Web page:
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www.newssun.comWednesday, September 10, 2014 | NE wsWS -SU nN | A9 SPORTsS BY JAMES TA YY LOR NEWS-S SUn N CORRESPOn N DEn N T AVON PARK The Red Devil swim team continued to excel as two school records were broken in their swim meet last Thursday, Sept. 4, against the F r ostpr oof Bulldogs. Avon Park also won the overall points in both the boys and girls. The rst record to fall was one that has stood for 11 years in Avon Park. The boys 200-yard medley relay consist ing of Zack Hutchins, Josh W illiams Logan Carroll and Steven New set the new Wet Devil standard with a time of 1:54.25. Hannah Farr nally broke the rst of two school recor ds that she has been chasing for a couple of years in the 100 breaststroke. Farr captured the school record with a time of 1:18.70. She is now eyeing the 200 freestyle in which Wet Devils topple two records James Taylor/News-SunAvon Parks Luis Cervera working hard in the buttery swim.SEE SWIM | A12 BY DAN HOEHNE NEWS-S SUn N S SPORTS E EDITOR SEBRING This was a lot better than last time, Lake Plac id head coach Char lotte Bauder said with a beaming smile Monday night. Last time was the championship of the S ebring Preseason Classic, when her Lady Dragon squad fell to the Blue Streaks in four sets. But with ve games under their belt since then, Lake Placid turned the tables and took their own four-set win Monday. It was in a fash ion typical of this always-competitive rivalry, with momentum swings and extended r allies that had the big crowd on the edge of its collective seat most of the night. The Dragons raced out to a 6-3 lead early in the opener, only to see Sebring score sev en straight to take a 10-6 edge. A K ailin B rown ace got it back to 10-8, and though a Briah Thomas kill and Hannah Kaszubo wski tip would keep the Streaks up, it wasnt long before Lake Placid heated up. A Mary Grace Bates ace and Jacalyn Bald win kill highlighted a run that put the D r agons up 19-15. Then, kills from B aldwin and Maddie Wilson, along with a tip from Raveen Gobourne, and the lead grew to 22-16. B ut the S treaks came storming back with ve of the next six points, and eight of the next 10, to tie it at 24. In the end, however, the Lady Dragons eked out the next two to grab the 26-24 win. Things took a turn in the second set, as a buoyed Lake Placid squad stormed out to a big early lead and were never really threat ened. S ebr ing scor ed two Lady Dragons roar past Streaks Dan Hoehne/News-SunThe Lady Dragons celebrate after the nal point secured their four-set win over Sebring Monday night. Dan Hoehne/News-SunKylie Bowers puts up a set for a racing Caylin Webb Monday night.SEE LP | A12 SSPECIAL TO THE NEWS-S SUn N SEBRING The thunder rolled and the lightning struck last Thursday, Sept. 4, at Heartland Bowl in Sebring as the Sebring High School bo y s and girls teams shut out the Okeechobee Brahmans. The Lady Blue S treaks started strong and won the rst game against the Brahmans with a high game of 225 bowled by Se brings anchor Adrianna Stacey. The second game was lost b y the S treaks with a high game of 171 bowled by Elise Chaisson. Going into the baker game series, the Lady Streaks were evenly matched with a score of 2 -2. Sebring won the rst game with an amazing baker game of 210 to the Brahmans 156. The second game the Brahmans won, driving the Lady Streaks into a third game to decide the score of the match. Sebring rolled to vic tory by only a ninepin margin with the nal game of 137 to the Br ahmans 128. The nal score of the girls match was Sebring 4Okeechobee 3. The Blue Str eak boys team also proved to be victorious with a win in the rst game against Okeechobee with high Blue Streak bowlers thunder past Brahmans Courtesy photoSebrings Elise Chaisson bowled two games of 171 against Okeechobee.SEE BOWL | A12 BY JAMES TA YY LOR NEWS-S SUn N CORRESPOn N DEn N T LAKE PLACID The Lake Placid Green Dragon Youth Foot ball League won two of three games against the Bartow YellowJackets with the fourth game being stopped and postponed due to heavy r ains and lightning. The ag team squeaked out a slim 14-12 win o ver Bar tow to improve their recor d on the y ear to 5-0. With the win, the ag team has a rm footing in the District 5 conference with a thr ee-game lead o ver the Sebring Blue Streaks and the Okeechobee Brahmans, who are both tied in second place with 2-3 r ecor ds. The Mitey Mite game was also a defensive battle as the Gr een D ragons and the Yellowjackets fought to a 6-6 tie dur ing regulation. The Yello wjackets won in overtime on yardage for the 7-6 win. The loss drops the Mitey Mite team to 3-2 on the season. They are current ly in second place in Distr ict 5, but ar e two games behind the unbeaten Sebring Blue Str eaks in the stand ings. As the skies began to dar ken, the Lake P lacid Pee Wee team throttled Bartow for a 33-0 win. Anthony Allen scor ed thr ee touchdowns in the rst half with Elijah D aley scor ing once as the G reen Dr agons w ent into intermission with a 26-0 lead. With a r unning clock in the second half, Allen took advantage of the limited opportunities with a 77-yar d touchdown r un to cap off the scoring for Lake Placid. The win keeps the Pee Wee team undefeated at 5-0 and alone in rst place in D istr ict 5 with a one-game lead over Okeechobee. The Juniors attempted to play as heavy rains and high winds r olled into the area. Niquan Allen put Lake Placid in the lead with a 15-yard run to the left side to give the Dragons a 7-0 lead. The game was stopped a moment later as thunder and lightning came with the storm. The game was post poned to a later date if needed. Lake Placid will be on the r oad this weekend to play the North East Rattlers The F lag and Mitey Mite squad will be facing tough competition as the North East Flag team spor ts a 3-1 record and the Mitey Mite team is 4-1. The Pee Wee and Junior teams will both seek to go 6-0 for the season against an 1-4 R attler Pee Wee team and an 0-4 Rattler Junior team.Young Dragons take two from Bartow James Taylor/News-SunLake Placid Pee Wee Runningback Anthony Allen appears to be surrounded by a swarm of Yellowjackets. Allen broke loose to the outside for a 77-yard touchdown. /o%, -. iktli rvA'S. IS,46`AAMir-4 N_0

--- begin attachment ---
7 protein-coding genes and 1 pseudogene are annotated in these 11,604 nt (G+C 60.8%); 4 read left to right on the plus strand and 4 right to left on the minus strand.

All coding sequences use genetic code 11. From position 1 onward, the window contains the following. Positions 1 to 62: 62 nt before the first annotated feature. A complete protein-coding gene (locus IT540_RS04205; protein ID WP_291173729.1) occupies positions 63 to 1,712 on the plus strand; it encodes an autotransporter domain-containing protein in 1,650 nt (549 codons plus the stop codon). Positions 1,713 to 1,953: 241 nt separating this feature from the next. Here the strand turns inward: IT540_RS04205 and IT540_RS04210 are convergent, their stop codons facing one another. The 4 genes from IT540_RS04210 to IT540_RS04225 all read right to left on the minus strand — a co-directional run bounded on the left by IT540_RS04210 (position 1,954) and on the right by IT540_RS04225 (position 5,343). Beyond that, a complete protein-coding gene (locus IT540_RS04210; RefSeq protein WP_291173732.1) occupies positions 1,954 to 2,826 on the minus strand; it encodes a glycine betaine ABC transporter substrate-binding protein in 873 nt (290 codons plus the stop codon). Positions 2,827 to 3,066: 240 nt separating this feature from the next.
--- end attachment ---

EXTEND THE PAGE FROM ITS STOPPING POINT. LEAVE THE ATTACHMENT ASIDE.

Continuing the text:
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A10 | NEWSSS U nN | WW ednesday, SS eptember 10, 2014 www.newssun.com rfntb n rfnt r rfnnt fn tbrb rf tf b b rfn bbbr nrbn t bnt nbn rfnnnrttnnnb bnr t trn t tn n rr n t f t t n nt nn n t tt tn rr nt t rr tfnrf rf r nn t nnnr fr n n nn nftn n rfnfn b tbf f ff nffn n nr n tft n f tt nfff n nn tff n nn ft ftf nn n tff t ft nf n n n b f n f t nn ttf tttnn nf n n n f fn n tt tn tt tbtb t nn n tnnt n n tt ttt t n n f n rfnntnt nn n tt t tt n nnr tttnnb nn ntnn nnt ntnt b n n n n rr rr t f tnntt r fr r nrr r rr b fr rn rr b fr nr r fn tt trn fn n r n rnn rf fnn nnnttn n rf n nn t n ttr nt n b rrnnnnbf nn nb n nn b f b n b f b f t tr r b b b f r t b t nn t br rrrbrr 1 11 1 1 1 1 1 :S 1 I Il"ten '11ffl.aaFEMN17i, taa4 rFv"At_'47 TOYCU5123 9) VO